They may not know him by the name, but the stocky young man is a familiar face among students needing a quick meal at the University of South Carolina’s campus in Columbia.
After working in the fast food industry for 15 years, Malcolm Coleman is always ready with a warm and friendly smile for clients of the local Wendy’s. He has made such an impact on campus that when word went around that he had lost his home and his belongings in a fire, a group of students decided to raise funds to help him out.
On January 14, 2019, an electrical fire ravaged the home that Coleman shared with his mother. This made the house inhabitable and in urgent need of repairs. Unfortunately, due to a lapse in insurance, the cost of repairing the home wasn’t covered, and Coleman himself couldn’t afford it. Since then, mother and son relied on the generosity of family and friends, who would let them stay in their homes for a short time. Coleman also lost his father, another tragedy the family had to endure in an already difficult year.
Still, despite these challenges, the students at the University of South Carolina say that Coleman has remained consistent. Coleman has managed to stay kind and positive despite the many personal obstacles in his life.
Robert Caldaroni, a student at the Darla Moore School of Business, (University of South Carolina’s business school), said, “He’s always smiling and laughing, which is admirable when the tough situation he is in is taken into account.”
Though Coleman has been without a home for a year, Caldaroni had just recently learned about his dismal situation. He immediately set to work, and along with Alexis Braz and other friends, decided to start a Mission: Malcolm fundraising campaign on GoFundMe and Facebook to help Coleman get back on his feet. After visiting Coleman’s house, Braz said, “It’s just a charred block of a building. It broke my heart.”
Caldaroni, Braz, and other friends in Caldaroni’s business fraternity set a campaign goal of $75,000, the cost of repairing the damages to Coleman’s home. The group expressed their decision to help on the fundraising page, which stated, “Malcolm never complains and takes every day as a blessing. He clocks into work every night to continue taking care of his mother and puts a small portion of his check towards maybe one day being able to return home.”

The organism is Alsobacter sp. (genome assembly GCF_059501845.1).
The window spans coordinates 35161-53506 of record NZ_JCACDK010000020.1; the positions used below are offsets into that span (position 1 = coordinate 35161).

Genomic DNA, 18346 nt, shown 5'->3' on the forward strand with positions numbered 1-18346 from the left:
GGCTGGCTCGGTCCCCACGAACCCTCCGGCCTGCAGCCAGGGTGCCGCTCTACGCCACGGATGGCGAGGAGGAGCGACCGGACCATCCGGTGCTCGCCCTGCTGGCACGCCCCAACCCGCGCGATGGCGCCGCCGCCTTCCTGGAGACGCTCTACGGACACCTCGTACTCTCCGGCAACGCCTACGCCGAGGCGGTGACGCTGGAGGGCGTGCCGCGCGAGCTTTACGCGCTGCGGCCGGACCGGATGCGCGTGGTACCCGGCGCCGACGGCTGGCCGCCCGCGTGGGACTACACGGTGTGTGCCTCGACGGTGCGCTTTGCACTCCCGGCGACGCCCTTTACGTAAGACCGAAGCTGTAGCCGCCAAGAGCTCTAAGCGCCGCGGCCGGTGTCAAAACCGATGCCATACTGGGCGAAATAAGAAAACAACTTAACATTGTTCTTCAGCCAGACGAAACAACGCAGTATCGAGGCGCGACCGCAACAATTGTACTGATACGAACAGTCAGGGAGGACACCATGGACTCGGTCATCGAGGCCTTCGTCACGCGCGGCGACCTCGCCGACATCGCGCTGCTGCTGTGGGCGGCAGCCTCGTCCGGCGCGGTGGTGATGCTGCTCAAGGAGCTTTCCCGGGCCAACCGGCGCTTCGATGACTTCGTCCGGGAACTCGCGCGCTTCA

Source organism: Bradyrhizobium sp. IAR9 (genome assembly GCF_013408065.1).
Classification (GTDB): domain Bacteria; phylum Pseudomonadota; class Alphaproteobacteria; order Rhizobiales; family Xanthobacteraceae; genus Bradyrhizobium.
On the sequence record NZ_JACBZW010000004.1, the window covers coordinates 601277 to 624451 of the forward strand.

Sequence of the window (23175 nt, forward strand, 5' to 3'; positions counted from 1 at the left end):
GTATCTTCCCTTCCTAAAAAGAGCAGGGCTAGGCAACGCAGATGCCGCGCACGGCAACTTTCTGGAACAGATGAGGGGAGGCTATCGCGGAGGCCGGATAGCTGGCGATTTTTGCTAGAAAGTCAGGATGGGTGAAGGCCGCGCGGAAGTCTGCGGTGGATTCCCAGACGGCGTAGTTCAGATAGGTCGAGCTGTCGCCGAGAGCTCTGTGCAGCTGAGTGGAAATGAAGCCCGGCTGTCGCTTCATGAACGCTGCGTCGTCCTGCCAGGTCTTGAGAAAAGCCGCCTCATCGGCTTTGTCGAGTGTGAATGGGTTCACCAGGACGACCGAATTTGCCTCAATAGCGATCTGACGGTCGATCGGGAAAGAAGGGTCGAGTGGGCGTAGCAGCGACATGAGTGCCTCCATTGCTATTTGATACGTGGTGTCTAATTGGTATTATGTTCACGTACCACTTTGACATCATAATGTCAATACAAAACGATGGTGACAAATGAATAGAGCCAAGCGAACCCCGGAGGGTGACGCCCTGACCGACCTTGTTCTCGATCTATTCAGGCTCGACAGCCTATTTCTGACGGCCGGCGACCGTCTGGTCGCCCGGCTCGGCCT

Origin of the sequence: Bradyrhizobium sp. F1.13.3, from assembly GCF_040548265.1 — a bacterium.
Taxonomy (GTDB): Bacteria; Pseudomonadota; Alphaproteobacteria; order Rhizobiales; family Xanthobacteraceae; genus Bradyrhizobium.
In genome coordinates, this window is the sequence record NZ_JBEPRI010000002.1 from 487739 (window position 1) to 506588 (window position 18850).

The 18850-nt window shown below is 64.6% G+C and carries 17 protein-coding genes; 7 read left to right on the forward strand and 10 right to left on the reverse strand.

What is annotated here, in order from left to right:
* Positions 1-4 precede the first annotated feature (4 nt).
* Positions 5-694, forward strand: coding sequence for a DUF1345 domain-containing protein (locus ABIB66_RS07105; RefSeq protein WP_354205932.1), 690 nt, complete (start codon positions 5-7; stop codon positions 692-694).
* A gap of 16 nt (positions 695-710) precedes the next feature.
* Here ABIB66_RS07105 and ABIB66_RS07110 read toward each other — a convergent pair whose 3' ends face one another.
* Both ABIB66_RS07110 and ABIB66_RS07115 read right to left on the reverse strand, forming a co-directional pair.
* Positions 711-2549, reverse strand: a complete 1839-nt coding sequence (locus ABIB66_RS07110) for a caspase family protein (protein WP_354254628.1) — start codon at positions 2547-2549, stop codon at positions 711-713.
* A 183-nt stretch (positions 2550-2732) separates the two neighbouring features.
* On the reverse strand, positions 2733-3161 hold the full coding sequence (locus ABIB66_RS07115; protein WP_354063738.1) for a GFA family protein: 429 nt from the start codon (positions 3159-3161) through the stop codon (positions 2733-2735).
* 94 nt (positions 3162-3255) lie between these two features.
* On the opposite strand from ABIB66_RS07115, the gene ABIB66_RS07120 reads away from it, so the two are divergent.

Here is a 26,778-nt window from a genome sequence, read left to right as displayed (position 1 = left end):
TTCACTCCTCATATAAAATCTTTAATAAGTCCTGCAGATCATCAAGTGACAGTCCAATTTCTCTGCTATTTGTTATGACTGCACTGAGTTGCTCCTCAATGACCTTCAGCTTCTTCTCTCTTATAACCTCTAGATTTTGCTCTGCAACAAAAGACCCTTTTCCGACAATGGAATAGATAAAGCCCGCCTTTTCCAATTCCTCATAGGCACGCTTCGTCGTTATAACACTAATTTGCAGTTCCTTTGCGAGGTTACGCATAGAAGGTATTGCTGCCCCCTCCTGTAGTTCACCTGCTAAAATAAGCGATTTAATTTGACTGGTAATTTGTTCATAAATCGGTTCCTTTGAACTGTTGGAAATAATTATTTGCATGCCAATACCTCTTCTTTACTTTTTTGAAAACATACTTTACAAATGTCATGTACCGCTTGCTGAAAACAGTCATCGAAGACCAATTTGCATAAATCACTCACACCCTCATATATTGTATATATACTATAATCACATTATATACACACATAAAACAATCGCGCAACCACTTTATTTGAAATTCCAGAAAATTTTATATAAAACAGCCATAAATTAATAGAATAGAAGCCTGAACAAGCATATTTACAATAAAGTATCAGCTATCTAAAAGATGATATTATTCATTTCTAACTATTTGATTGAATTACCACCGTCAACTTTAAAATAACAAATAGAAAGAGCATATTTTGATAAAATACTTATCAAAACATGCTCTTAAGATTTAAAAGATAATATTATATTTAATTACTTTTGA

Caldaroni stressed that Coleman is more than just a fast food worker among the students at the University of South Carolina who are regulars at Wendy’s. “Many people on campus know Malcolm because of his big personality and the unique ability to remember the name and order of every student after very few interactions with them,” he said. “This pairing has made Malcolm into somewhat of a local celebrity with students at USC — even if you don’t remember his name, he’ll remember yours.”
Caldaroni added that he was motivated to help after seeing how Coleman often makes the extra effort to make each and every student feel special. “It’s the care that Malcolm takes of University of south Carolina students that makes a ‘4-for-4’ (Wendy’s value meal) feel like a warm, home-cooked meal for even the furthest traveling out-of-state students,” he shared. “For years, Malcolm has gone above and beyond to care for students without expecting anything in return; now we have the opportunity to help out a friend in need.”
Coleman has been more than grateful. He said that his job may be demanding, but he is happy to be noticed and appreciated. And he was truly surprised when he first found out about the fundraising effort. Caldaroni said the veteran fast food worker was “shocked and incredibly grateful.” He added, “Malcolm’s first response was pouring me a chocolate Frosty.”
Overwhelmed by the support from the students at the University of South Carolina, Coleman took to Facebook to express his gratitude. “Working in fast food isn’t easy. It’s grueling. Stressful. Anxiety filled. And a lot of the time you feel like your work ethic is in vain. All of the things that you bring to the table (are) taken for granted. And sometimes you feel completely disregarded as a person. But people like you, Rob…the rest of the students at USC, and my other customers (my peeps) remind me that it’s a bigger picture and to keep being me.”
Caldaroni said, “After our fundraiser really started to take off this week, Malcolm has been in very high spirits and is still very much in a state of shock. To see our community and country come behind him like this has been nothing short of inspirational.”
The fundraising effort has since breached the halfway mark. The outpouring of support is a testament to Coleman’s effect on the students at the University of South Carolina. Coleman said, “I do not take any of these beautiful acts of kindness lightly or for granted.” He is truly thankful and has said that people’s “generosity and kindness has been overwhelmingly beautiful and encouraging.”
See how much the University of South Carolina students value Coleman in the video below: